Thursday, August 13, 2009

Life, Death, and Roosters

I caught my first rooster this morning as Mari, Laura, and I rounded up 25 of our birds that were on their way to slaughter. It sounds so awful, I know- slaughter. It brings up this gruesome image of a fearful and messy death, an image that does not match with the love and care that we have given the roosters since they first came to us this spring. Death is a delicate thing on a farm; you can spend months doing nothing but nurture an animal and it may still get a diseased hoof or a high parasite load. Plants, too, may get decimated by a hailstorm or drowned out by a rainy summer. If something unexpected doesn’t happen, the day will still come when the chickens or pigs are ready to go, and the vegetables are begging to be picked.

So how does a farmer find balance? For one to live, another must always die. For the peas to prosper, the weeds that crowd them must be torn out of the soil (though I must admit there are days when I get tired of weeding and want to shout: stop pulling it out! Stop this uprooting, stop this wearisome chore that hurts my back and dries my hands).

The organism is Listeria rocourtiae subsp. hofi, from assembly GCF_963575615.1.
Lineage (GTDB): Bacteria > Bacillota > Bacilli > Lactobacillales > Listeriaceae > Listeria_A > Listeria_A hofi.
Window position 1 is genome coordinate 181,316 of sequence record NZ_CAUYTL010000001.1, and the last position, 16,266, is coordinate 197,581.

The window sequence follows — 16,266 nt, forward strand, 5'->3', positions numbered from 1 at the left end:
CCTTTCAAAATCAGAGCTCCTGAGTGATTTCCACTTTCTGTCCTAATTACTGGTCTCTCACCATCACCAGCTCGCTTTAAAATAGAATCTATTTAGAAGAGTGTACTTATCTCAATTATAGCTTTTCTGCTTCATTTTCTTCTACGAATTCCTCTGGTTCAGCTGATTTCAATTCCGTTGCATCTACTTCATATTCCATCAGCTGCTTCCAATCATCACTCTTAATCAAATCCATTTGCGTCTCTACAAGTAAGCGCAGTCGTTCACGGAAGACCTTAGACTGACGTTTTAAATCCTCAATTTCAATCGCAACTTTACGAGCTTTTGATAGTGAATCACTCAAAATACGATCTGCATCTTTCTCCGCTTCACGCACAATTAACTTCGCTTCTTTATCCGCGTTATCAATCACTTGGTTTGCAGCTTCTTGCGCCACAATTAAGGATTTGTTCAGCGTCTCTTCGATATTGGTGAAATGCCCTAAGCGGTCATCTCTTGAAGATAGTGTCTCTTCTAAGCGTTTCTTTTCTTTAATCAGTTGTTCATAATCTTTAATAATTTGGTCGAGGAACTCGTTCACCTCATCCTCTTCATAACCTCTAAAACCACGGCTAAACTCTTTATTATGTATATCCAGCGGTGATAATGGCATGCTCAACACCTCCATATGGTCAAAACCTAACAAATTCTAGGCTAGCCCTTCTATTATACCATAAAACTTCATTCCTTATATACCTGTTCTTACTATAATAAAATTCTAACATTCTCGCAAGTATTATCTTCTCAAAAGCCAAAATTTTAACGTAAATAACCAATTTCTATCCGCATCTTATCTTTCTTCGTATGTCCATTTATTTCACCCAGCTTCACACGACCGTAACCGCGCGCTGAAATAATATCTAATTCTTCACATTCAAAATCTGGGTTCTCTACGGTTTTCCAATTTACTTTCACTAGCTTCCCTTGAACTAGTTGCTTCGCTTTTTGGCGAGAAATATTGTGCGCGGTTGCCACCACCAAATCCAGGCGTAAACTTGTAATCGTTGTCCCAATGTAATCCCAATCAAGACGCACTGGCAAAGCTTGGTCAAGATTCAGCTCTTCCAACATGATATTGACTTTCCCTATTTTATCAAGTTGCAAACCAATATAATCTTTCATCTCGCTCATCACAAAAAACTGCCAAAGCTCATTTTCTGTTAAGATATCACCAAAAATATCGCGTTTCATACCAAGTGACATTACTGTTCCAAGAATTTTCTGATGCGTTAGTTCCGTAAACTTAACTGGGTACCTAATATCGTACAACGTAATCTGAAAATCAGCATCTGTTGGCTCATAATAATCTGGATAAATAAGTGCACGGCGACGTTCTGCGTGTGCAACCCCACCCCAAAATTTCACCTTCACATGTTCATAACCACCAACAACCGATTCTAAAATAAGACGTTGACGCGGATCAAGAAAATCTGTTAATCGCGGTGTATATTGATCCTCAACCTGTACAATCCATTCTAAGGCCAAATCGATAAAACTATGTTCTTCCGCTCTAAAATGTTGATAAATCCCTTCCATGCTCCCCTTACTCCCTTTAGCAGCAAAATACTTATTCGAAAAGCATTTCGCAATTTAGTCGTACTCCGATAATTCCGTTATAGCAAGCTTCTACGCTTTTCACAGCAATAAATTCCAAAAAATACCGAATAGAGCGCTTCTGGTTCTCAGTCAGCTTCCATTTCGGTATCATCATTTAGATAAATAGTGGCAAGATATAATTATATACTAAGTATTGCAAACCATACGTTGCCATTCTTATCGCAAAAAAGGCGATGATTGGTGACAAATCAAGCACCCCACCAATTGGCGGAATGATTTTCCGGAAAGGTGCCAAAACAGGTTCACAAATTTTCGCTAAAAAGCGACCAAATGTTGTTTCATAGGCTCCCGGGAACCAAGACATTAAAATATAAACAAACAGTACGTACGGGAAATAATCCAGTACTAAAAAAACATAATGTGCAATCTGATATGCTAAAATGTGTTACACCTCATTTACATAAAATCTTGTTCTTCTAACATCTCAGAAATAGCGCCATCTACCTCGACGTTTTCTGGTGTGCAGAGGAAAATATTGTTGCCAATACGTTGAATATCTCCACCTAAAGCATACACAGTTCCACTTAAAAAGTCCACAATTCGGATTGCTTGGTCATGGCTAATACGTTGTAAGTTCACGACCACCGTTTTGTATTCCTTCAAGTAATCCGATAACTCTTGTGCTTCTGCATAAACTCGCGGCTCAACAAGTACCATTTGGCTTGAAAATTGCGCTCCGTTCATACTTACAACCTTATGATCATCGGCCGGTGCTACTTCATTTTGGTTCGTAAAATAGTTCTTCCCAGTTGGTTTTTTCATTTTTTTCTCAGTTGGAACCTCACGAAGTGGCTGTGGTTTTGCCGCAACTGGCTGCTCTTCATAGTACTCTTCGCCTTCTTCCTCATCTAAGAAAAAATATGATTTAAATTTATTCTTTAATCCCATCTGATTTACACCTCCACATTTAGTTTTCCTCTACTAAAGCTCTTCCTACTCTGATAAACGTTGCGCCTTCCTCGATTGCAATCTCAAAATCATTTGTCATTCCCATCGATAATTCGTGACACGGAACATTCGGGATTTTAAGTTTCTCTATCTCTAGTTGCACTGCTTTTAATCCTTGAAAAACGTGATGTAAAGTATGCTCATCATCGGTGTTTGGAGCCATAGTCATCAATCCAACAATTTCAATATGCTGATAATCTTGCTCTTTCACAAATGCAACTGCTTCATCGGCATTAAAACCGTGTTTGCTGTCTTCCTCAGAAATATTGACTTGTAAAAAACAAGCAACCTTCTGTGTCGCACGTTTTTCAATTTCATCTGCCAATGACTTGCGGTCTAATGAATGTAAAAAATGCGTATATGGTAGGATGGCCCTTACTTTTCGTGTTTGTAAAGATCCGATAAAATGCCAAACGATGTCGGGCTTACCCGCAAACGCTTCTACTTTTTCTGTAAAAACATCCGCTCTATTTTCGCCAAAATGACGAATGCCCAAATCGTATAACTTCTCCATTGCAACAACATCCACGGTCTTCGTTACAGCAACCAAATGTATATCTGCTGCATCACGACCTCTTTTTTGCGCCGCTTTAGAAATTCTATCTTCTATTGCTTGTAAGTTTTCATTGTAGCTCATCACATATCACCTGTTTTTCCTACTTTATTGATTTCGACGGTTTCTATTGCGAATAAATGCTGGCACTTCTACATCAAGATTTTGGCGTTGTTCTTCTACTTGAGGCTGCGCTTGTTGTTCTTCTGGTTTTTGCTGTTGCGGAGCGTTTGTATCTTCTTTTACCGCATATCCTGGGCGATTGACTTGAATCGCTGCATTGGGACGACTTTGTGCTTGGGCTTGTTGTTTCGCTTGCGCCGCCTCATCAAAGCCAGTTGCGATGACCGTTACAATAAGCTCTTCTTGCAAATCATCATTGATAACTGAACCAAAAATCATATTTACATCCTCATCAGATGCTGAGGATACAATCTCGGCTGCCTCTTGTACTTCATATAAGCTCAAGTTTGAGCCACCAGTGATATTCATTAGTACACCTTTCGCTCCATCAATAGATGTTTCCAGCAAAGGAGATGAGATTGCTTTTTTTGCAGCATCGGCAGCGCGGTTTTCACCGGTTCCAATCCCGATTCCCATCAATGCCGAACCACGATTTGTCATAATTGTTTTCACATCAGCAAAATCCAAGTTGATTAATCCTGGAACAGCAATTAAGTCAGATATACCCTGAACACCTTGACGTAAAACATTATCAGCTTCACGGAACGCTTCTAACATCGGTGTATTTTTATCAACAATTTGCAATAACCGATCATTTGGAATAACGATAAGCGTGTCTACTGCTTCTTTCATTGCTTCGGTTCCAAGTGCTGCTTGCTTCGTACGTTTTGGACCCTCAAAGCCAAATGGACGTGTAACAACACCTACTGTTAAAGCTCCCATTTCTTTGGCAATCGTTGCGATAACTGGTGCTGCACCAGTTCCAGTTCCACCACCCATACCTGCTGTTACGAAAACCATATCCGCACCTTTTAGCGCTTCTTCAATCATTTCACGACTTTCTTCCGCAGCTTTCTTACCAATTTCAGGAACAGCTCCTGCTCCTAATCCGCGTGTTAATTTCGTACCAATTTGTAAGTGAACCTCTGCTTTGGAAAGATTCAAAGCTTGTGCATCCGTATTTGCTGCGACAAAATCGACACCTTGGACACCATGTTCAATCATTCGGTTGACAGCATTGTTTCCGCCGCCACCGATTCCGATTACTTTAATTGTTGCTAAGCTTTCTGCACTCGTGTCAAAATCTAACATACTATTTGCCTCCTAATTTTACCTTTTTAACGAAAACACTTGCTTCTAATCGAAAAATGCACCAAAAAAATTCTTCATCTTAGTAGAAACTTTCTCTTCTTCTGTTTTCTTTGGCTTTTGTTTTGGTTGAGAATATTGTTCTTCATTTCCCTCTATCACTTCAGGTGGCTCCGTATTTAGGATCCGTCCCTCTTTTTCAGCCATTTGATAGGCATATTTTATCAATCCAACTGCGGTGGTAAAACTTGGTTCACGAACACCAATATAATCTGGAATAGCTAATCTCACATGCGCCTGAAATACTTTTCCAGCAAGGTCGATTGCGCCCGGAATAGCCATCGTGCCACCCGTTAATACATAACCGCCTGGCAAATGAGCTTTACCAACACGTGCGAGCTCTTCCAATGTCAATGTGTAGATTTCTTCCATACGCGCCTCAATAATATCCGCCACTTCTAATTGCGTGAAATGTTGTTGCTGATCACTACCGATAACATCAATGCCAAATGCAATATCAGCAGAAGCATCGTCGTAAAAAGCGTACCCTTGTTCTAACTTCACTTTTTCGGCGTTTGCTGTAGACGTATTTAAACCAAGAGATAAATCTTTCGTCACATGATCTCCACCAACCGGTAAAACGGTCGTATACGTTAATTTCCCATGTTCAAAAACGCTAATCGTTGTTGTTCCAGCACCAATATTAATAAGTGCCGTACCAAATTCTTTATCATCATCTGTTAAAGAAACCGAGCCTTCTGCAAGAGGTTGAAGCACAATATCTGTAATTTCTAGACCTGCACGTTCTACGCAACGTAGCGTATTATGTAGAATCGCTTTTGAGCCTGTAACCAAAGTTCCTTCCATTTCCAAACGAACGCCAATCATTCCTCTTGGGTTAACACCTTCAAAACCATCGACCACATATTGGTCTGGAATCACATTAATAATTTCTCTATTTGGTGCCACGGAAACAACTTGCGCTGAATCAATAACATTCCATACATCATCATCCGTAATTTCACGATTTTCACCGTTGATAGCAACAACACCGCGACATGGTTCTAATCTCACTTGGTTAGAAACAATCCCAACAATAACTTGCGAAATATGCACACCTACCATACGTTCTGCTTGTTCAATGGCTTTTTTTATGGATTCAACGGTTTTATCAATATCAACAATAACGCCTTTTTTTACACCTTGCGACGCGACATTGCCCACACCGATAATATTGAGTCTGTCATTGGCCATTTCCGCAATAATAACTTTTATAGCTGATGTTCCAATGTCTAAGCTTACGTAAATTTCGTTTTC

A farmer puts all of her energy into creating food, which allows people to live. She joyfully watches vegetables grow, she comes to love the animals she raises, and she must recognize that the only way to say goodbye is to integrate herself into the cycle. Kale is cut and eaten and provides the body with iron; pigs turn to pork which turns to protein; strawberries are plucked and their sweetness brings sugar to bodies. There is always an end and a beginning, and on the farm we have the blessing to be present for both: the birth of piglets, the raising of chicks to chickens, the planting and harvesting of crops—it is a miraculous thing to watch it all grow and to intimately know the energy it takes to make it happen.

I played a part in this cycle today when I said goodbye to the roosters this morning and ate one for dinner tonight. It is the freshest chicken I have ever eaten, and though some people say they couldn’t eat an animal they knew, I find that it brings greater appreciation for the meal. When I sat down to dinner with my mom after roasting the chicken in a maple glaze for an hour, I thanked the bird once again for its life and for the nourishment it was bringing me. Maybe it was the glaze, maybe the company, maybe the countless days of feeding the roosters, or maybe it was all of this, but whatever went into this bird, it was delicious!

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